In terms of unexpected headlines you see in the offseason, a giant sinkhole at an NCAA stadium is probably way up there on the list.
That was the case on Monday afternoon, however, as a sinkhole opened up inside Governors Stadium at Austin Peay State University in Tennessee.
The images of the natural event that surfaced on Twitter were simply jaw-dropping (H/T For the Win):
A spokesman for Austin Peay told WSMV in Nashville that the sinkhole is comparable in size to the one that formed at the National Corvette Museum earlier this year. That one measured 40 feet across and was some 25 to 30 feet deep, according to a report.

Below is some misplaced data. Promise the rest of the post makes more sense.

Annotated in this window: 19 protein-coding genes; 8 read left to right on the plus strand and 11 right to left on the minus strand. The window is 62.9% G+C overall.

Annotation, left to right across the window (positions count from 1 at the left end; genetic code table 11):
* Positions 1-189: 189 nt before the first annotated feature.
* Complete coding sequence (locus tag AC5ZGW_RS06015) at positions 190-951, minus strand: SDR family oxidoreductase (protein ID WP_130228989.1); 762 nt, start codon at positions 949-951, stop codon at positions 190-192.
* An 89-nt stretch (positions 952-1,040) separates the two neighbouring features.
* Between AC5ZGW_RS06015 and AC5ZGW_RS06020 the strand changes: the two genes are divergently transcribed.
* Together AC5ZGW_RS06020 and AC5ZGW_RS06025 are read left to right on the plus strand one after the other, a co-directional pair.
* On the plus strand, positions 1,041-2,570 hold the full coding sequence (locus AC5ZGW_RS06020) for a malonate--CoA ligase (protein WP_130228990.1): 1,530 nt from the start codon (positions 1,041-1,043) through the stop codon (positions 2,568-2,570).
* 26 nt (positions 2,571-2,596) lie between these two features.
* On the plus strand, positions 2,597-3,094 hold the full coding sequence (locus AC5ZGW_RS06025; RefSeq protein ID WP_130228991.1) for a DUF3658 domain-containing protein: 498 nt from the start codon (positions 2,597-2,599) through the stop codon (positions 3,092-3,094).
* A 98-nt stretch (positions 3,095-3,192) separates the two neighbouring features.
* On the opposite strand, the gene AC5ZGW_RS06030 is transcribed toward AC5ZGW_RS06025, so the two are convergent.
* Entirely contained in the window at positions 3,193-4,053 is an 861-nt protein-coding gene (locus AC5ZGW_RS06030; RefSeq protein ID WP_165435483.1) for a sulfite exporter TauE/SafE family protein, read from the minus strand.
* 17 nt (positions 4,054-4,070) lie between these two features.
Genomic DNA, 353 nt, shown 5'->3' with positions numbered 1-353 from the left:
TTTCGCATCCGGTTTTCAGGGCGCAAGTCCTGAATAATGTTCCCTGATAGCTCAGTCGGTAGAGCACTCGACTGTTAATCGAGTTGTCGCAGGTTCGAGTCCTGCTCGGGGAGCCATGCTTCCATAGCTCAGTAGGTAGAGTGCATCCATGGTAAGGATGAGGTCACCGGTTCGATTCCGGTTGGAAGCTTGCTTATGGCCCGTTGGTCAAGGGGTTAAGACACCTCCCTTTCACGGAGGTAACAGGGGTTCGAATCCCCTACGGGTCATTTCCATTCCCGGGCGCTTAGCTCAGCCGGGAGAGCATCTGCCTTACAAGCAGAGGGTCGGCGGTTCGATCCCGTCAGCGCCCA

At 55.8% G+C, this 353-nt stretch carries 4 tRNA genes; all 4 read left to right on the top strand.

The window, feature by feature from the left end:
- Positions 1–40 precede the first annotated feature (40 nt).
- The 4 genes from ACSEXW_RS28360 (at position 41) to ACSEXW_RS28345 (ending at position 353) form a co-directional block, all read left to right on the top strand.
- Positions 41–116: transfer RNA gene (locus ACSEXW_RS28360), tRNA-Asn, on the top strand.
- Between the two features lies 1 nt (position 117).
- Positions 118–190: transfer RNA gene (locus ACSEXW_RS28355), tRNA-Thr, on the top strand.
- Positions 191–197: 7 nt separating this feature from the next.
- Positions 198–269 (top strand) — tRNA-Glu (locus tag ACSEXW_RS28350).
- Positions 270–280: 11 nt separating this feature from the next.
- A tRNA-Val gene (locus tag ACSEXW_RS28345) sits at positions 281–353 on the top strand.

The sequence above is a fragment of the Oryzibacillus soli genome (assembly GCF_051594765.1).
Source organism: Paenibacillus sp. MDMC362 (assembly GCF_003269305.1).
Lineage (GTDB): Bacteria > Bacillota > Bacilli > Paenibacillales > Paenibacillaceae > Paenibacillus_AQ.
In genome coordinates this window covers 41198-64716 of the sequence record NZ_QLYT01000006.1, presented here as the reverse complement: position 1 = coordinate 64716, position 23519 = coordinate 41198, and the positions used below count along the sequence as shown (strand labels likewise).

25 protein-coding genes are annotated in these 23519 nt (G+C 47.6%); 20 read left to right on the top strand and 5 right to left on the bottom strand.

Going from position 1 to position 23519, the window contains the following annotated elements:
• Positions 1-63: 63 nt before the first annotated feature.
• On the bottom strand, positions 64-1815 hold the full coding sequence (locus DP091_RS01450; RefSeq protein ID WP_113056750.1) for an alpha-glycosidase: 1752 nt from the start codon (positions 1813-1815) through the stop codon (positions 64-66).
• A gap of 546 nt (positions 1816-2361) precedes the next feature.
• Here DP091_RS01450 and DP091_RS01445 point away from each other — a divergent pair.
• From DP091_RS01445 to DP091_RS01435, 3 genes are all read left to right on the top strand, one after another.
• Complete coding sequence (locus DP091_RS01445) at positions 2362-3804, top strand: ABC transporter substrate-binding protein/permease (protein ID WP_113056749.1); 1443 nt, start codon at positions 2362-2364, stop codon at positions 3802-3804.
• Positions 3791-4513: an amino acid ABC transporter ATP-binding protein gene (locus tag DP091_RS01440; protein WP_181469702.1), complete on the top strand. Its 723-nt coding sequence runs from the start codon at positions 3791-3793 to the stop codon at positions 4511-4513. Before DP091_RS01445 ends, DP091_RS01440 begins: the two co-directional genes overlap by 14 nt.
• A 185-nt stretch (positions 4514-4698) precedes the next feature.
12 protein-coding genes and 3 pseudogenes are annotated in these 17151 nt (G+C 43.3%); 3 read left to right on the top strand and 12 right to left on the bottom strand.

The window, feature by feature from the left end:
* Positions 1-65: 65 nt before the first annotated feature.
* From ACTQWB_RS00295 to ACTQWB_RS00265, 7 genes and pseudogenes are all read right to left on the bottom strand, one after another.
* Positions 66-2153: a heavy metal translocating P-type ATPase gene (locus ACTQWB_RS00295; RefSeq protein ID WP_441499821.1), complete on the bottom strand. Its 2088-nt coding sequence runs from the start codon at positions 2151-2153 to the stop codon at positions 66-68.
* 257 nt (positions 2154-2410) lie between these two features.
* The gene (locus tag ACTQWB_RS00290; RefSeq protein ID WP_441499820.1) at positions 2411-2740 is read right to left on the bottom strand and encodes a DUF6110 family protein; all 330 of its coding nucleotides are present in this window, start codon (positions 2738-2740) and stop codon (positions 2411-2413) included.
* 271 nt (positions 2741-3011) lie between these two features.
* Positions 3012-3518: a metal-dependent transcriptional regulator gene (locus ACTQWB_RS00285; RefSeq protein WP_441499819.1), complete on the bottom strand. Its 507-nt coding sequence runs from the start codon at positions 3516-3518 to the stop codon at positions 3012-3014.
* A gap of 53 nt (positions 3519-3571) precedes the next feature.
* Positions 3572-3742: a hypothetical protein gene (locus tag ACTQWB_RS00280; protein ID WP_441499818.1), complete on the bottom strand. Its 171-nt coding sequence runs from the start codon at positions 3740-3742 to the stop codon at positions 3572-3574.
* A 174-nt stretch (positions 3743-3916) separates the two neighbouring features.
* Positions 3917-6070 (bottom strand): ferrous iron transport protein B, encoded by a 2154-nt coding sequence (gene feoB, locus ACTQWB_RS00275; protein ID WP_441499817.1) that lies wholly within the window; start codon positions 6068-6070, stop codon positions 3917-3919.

Governors Stadium was undergoing renovations prior to the sinkhole opening up in the corner of one end zone. Per the report from WSMV, the structure of the stadium is not believed to be impacted, but crews will clearly have their work cut out for them in order to get the field in playing shape before the Sept. 13 home opener.
According to the U.S. Geological Survey, sinkholes are common in states like Tennessee as rock below the surface can naturally be dissolved by groundwater circulating. We're willing to bet cases throughout the region were not quite as dramatic as the one at Austin Peay on Monday, though.